This spring we had a drought here in central Florida. The marshes at Circle B Bar Reserve had all dried up except for a tiny few spots. This one marsh still had some water in it so all of the birds were feeding in the same spot. I guess the bugs were plentiful in this spot. I’m not sure how long they stayed there feeding but the morning I was there in late April they were packed in and fighting over space. The crowd was mostly great egrets, snowy egrets and spoonbills but there were a few tricolored herons, little blue herons, great blue herons and green herons. Oh, also glossy ibis, white ibis and wood storks. It’s been years since we’ve seen that many water birds congregate like that so everyone was taking tons of pictures including me.
Due to the drought we’ve had in April and May, the water level was very low at Lettuce Lake Park in north Tampa. Before I got to the boardwalk I noticed a lot of pink near the shoreline of the lake where the canoe launch is. There was a handful of spoonbills feeding close to the shoreline. They didn’t seem to mind me, kept right on feeding with barely a glance.
The moorhens were playing “Leapfrog” in the channel. Soon we’ll have “Leapfrog” babies.
A snowy egret photobombed my spoony picture.
The spoonies were trying to eat in peace but the ibis just kept following them. The spoonies in the last picture are very young. They don’t have their adult breeding bright pink feathers in yet.
Here comes more ibis.
Ibis coming in from across the lake.
Spring had sprung when I went to Circle B Bar Reserve in late March. The ducks were getting frisky, the adult spoonbills were sporting their bright pink feathers and the white ibis have their bright red beaks and feet.
Not a pretty morning but still a pretty place. The yellow flowers were just starting to come out.
Tricolored heron in the muck.
Green heron trying to blend in.
Pretty little pied (grebe).
House wren hiding in the bushes.
“Run coot run!”
It’s always fun watching them skim across the water.
Spoonies in the rain.
Only a few were mixed in with egrets and ibis.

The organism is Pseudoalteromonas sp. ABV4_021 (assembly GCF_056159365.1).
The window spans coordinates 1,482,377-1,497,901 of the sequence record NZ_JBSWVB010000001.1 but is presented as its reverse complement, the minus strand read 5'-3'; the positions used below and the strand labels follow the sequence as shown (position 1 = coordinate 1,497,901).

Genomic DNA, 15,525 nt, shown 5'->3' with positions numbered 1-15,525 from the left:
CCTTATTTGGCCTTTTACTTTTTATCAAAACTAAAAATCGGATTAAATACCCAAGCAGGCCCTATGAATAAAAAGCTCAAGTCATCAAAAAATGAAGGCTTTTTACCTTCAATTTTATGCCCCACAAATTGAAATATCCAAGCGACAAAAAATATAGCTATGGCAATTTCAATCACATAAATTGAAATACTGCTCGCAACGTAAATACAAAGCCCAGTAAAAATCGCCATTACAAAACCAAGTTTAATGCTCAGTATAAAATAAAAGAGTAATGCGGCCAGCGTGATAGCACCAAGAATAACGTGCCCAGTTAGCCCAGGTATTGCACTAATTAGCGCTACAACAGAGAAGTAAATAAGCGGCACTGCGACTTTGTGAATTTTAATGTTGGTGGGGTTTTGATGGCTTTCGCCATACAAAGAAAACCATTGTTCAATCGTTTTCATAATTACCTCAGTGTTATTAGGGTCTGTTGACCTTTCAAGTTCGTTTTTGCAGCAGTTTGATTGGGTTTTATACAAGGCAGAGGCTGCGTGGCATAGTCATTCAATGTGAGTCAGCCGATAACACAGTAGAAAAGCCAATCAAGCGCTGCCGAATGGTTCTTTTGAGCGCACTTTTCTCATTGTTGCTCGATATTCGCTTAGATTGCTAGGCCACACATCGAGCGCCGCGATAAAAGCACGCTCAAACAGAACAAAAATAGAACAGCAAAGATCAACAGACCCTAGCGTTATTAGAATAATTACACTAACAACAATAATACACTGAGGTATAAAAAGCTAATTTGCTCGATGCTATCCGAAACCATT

Another view from the trail. The bushes were losing their leaves as the yellow flowers were blooming so the contrast was weird.
Even though it was drizzling on and off all morning, I still had a good walk. At least it wasn’t hot. Whether it’s sunny or cloudy, hot or cold, animals everywhere or very few around, Circle B Bar Reserve is still a perfect place.
I haven’t seen a lot of spoonbills lately. In late June, I was heading to lunch and saw a few spoonbills hanging out in the ditches along the back road. The next day I brought my camera and stopped by after work. The ones with the pale pink on their body and no color on their faces are juveniles, probably born early this spring. They look so pretty and clean. I stayed for a few minutes and headed home. I didn’t want to freak out the black necked stilts that were close by.
“Stop tickling me.” “Don’t move, I’m picking the bugs off you.”
“Hey, big sis, what is that lady doing?”
“Don’t look, I gotta pee.”
“What is that big silver thing flying up there? That is one big bird.”
“I need a stretch and a yawn.”
” I need to climb over this branch.”
“Who put this branch here?”
“Bye, bye, lady.”
It was a sad sight when I got the spoonbill nest at the Lowry Park Zoo. There were only 3 babies and last weekend there were 4. I knew it was going to be tough with 4 babies growing up on that small nest. One step too far and it’s into the gator exhibit for a little baby bird. At least the remaining three seemed to be doing well. They are growing up so fast. A week after I took these I had a friend who stopped by and the three were still there. It’s still going to be risky as they start flapping their wings and branching out. They still have a long way to go. The babies are so cute though. I’m going to try to get back there at least once more before they fly the coup.
“Everybody wake up. Time for our morning stretch.”
“Look at my face! Isn’t it the cutest?!!”
“Too many mouths to feed. I gotta shake it off.”
“What are doing Junior? Showing off again?”
“Mom, when are we gonna eat?”
“I’m the oldest.” “Stop shaking the nest.” says the ones sleeping.
“How is this going to work?”
Four baby spoonbills at the alligator exhibit at Lowry Park zoo! Two years ago there were three babies in the same spot, although they are a couple of trees back this year. None last year so I guess they are making up for lost time. I had posted about seeing the mating here back in early February. I finally got a chance to get back to the zoo to check on the nest and there were four babies! At this point they were getting big fast. All four looked pretty healthy. These parents are busy. I was only able to spend a little over an hour there and the other parent did not come back with food while I was there. I’m going to try to get back in the next two weeks to see how big they get and if all four make it. There’s not much room on that nest and big alligators are waiting below.
The babies stayed busy stretching and preening but they weren’t all awake at the same time. One would stand up and stretch and lay back down. Then a few minutes later another would stand up. I don’t think this parent is getting much rest. It looks just like a big pile of pink cotton candy up there.